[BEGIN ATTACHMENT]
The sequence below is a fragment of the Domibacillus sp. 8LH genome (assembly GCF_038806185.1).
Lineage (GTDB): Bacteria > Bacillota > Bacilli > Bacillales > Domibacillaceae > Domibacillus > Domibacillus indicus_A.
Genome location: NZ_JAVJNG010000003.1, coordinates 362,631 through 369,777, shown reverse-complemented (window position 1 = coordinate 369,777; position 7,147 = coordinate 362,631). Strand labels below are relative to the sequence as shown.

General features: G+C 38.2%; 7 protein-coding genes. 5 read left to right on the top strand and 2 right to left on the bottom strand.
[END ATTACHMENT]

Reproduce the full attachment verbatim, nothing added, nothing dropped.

The sequence below is a fragment of the Domibacillus sp. 8LH genome (assembly GCF_038806185.1).
Lineage (GTDB): Bacteria > Bacillota > Bacilli > Bacillales > Domibacillaceae > Domibacillus > Domibacillus indicus_A.
Genome location: NZ_JAVJNG010000003.1, coordinates 362,631 through 369,777, shown reverse-complemented (window position 1 = coordinate 369,777; position 7,147 = coordinate 362,631). Strand labels below are relative to the sequence as shown.

General features: G+C 38.2%; 7 protein-coding genes. 5 read left to right on the top strand and 2 right to left on the bottom strand.